[Read more session reports and live updates from the 13th Internet Governance Forum]
The questions discussed were how to navigate a 24/7 online relationship with technology, whether privacy is well-protected, and whether being offline is a choice that is possible.
Ms Solana Larsen, Mozilla, raised the issue of the digital divide, pointing out that many vulnerable groups like women, children and the poor, are still not connected to the Internet. Children are vulnerable both online and offline, Larsen pointed out. How parents choose to connect their children affects how much at risk children are. She stated her belief that parents will face backlash from their children for the content the parents posted while their children were underage, and that this area could use better regulatory guidance. Larsen pointed out that, in her experience, people are confused about how much privacy they want and need. People are uncertain how privacy is defined, how to value it, and how to assess it. On the other hand, there is an urgency for societies to be connected to the Internet. Larsen also stated she does not believe users have the opportunity to create spaces where they can be offline when they wish to be.
Mr Shashank Mohan, Software Freedom Law Centre, talked about India’s Aadhaar project. The project was initiated in 2009, and it takes data from Indian citizens to give them better social services. Mohan pointed out that Aadhaar penetrates all the parts of the Indian citizen’s life. While the Supreme Court of India declared privacy as a fundamental right for all Indians, Aaadhaar does not use minimal data. The project shows systematic non-understanding of privacy by both the executive and judiciary branches of government. Mohan also pointed out that there must be a balance between the children’s right to privacy and the right to access to information. He also raised the question of the age limit to access the Internet. Mohan also pointed out the need for a curriculum on digital literacy, underlining that the Internet can be a bridge to quality education.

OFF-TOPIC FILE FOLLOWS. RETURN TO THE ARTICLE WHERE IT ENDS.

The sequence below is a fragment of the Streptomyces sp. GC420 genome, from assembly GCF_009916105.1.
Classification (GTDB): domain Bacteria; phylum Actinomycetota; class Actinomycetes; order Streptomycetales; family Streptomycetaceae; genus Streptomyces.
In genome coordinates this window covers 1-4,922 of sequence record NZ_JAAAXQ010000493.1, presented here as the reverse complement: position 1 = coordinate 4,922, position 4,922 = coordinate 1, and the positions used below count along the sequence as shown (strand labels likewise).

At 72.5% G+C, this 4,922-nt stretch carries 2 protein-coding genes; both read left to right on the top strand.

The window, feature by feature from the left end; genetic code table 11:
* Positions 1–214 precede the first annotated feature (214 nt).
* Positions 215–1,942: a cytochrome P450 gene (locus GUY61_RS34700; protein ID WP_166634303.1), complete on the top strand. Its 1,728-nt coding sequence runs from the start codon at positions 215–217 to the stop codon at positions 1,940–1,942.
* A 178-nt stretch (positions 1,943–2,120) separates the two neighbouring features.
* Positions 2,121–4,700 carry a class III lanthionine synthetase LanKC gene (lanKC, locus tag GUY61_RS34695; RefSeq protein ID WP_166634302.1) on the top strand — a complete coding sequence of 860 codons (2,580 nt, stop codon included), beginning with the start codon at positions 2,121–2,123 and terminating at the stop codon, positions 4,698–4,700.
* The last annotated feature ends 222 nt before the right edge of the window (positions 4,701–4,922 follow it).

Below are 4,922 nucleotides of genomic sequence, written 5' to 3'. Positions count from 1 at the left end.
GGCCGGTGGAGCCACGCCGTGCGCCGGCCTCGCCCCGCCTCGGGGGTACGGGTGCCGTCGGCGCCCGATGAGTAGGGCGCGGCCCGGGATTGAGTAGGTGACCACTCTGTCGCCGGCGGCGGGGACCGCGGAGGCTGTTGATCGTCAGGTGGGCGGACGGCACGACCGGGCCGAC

Mr Ephraim Percy Kenyanito, Article 19, pointed out that Kenya does not have a national privacy law, and that privacy is protected by a constitutional provision instead. He stated that he is among those working on a draft of a national privacy law. Kenyanito pointed out that raising awareness of Internet related issues is crucial. This can be done by drawing attention to important dates, by acquiring allies, and by making people understand technology and related processes. One cannot always rely on the judiciary system – there are countries where the rule of law does not exist. Existing mechanisms should also be supported in order to raise more awareness about responsible use for technology, instead of spreading fear of technology.
By Andrijana Gavrilović